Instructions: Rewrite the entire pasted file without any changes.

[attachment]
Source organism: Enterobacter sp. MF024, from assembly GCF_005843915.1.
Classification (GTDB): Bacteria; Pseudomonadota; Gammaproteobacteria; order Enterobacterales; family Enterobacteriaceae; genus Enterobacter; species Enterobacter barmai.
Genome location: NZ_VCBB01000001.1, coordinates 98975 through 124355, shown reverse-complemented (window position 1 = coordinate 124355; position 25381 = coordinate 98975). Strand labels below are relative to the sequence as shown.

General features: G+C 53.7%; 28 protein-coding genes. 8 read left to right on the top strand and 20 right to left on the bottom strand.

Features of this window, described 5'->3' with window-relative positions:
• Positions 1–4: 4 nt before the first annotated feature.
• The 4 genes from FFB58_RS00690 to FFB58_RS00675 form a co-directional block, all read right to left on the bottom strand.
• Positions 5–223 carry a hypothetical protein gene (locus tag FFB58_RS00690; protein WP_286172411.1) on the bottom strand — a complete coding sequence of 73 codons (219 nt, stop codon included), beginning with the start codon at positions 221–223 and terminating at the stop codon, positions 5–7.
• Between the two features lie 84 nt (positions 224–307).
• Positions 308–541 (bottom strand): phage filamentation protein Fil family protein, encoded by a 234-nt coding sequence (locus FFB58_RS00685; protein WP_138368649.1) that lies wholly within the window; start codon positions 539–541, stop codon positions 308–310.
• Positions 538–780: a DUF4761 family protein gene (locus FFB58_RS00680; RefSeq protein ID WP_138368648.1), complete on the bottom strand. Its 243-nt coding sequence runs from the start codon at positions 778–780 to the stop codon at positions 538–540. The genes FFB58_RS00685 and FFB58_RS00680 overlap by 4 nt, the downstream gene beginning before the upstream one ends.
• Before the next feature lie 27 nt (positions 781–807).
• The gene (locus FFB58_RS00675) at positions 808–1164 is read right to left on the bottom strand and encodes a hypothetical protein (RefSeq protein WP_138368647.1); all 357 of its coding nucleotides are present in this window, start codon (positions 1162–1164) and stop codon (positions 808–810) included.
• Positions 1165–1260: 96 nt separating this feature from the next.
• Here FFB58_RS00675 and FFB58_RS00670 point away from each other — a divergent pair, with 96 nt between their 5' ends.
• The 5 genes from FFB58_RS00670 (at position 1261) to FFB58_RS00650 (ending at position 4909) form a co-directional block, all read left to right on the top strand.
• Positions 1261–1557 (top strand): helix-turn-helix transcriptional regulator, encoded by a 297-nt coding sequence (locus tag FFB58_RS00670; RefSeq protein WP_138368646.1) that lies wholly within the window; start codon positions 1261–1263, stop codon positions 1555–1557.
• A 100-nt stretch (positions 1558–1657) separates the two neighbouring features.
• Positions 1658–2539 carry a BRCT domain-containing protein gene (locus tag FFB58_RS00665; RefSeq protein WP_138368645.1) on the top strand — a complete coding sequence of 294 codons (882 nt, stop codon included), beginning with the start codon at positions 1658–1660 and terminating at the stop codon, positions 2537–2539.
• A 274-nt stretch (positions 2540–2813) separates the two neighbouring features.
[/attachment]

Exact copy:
Source organism: Enterobacter sp. MF024, from assembly GCF_005843915.1.
Classification (GTDB): Bacteria; Pseudomonadota; Gammaproteobacteria; order Enterobacterales; family Enterobacteriaceae; genus Enterobacter; species Enterobacter barmai.
Genome location: NZ_VCBB01000001.1, coordinates 98975 through 124355, shown reverse-complemented (window position 1 = coordinate 124355; position 25381 = coordinate 98975). Strand labels below are relative to the sequence as shown.

General features: G+C 53.7%; 28 protein-coding genes. 8 read left to right on the top strand and 20 right to left on the bottom strand.

Features of this window, described 5'->3' with window-relative positions:
• Positions 1–4: 4 nt before the first annotated feature.
• The 4 genes from FFB58_RS00690 to FFB58_RS00675 form a co-directional block, all read right to left on the bottom strand.
• Positions 5–223 carry a hypothetical protein gene (locus tag FFB58_RS00690; protein WP_286172411.1) on the bottom strand — a complete coding sequence of 73 codons (219 nt, stop codon included), beginning with the start codon at positions 221–223 and terminating at the stop codon, positions 5–7.
• Between the two features lie 84 nt (positions 224–307).
• Positions 308–541 (bottom strand): phage filamentation protein Fil family protein, encoded by a 234-nt coding sequence (locus FFB58_RS00685; protein WP_138368649.1) that lies wholly within the window; start codon positions 539–541, stop codon positions 308–310.
• Positions 538–780: a DUF4761 family protein gene (locus FFB58_RS00680; RefSeq protein ID WP_138368648.1), complete on the bottom strand. Its 243-nt coding sequence runs from the start codon at positions 778–780 to the stop codon at positions 538–540. The genes FFB58_RS00685 and FFB58_RS00680 overlap by 4 nt, the downstream gene beginning before the upstream one ends.
• Before the next feature lie 27 nt (positions 781–807).
• The gene (locus FFB58_RS00675) at positions 808–1164 is read right to left on the bottom strand and encodes a hypothetical protein (RefSeq protein WP_138368647.1); all 357 of its coding nucleotides are present in this window, start codon (positions 1162–1164) and stop codon (positions 808–810) included.
• Positions 1165–1260: 96 nt separating this feature from the next.
• Here FFB58_RS00675 and FFB58_RS00670 point away from each other — a divergent pair, with 96 nt between their 5' ends.
• The 5 genes from FFB58_RS00670 (at position 1261) to FFB58_RS00650 (ending at position 4909) form a co-directional block, all read left to right on the top strand.
• Positions 1261–1557 (top strand): helix-turn-helix transcriptional regulator, encoded by a 297-nt coding sequence (locus tag FFB58_RS00670; RefSeq protein WP_138368646.1) that lies wholly within the window; start codon positions 1261–1263, stop codon positions 1555–1557.
• A 100-nt stretch (positions 1558–1657) separates the two neighbouring features.
• Positions 1658–2539 carry a BRCT domain-containing protein gene (locus tag FFB58_RS00665; RefSeq protein WP_138368645.1) on the top strand — a complete coding sequence of 294 codons (882 nt, stop codon included), beginning with the start codon at positions 1658–1660 and terminating at the stop codon, positions 2537–2539.
• A 274-nt stretch (positions 2540–2813) separates the two neighbouring features.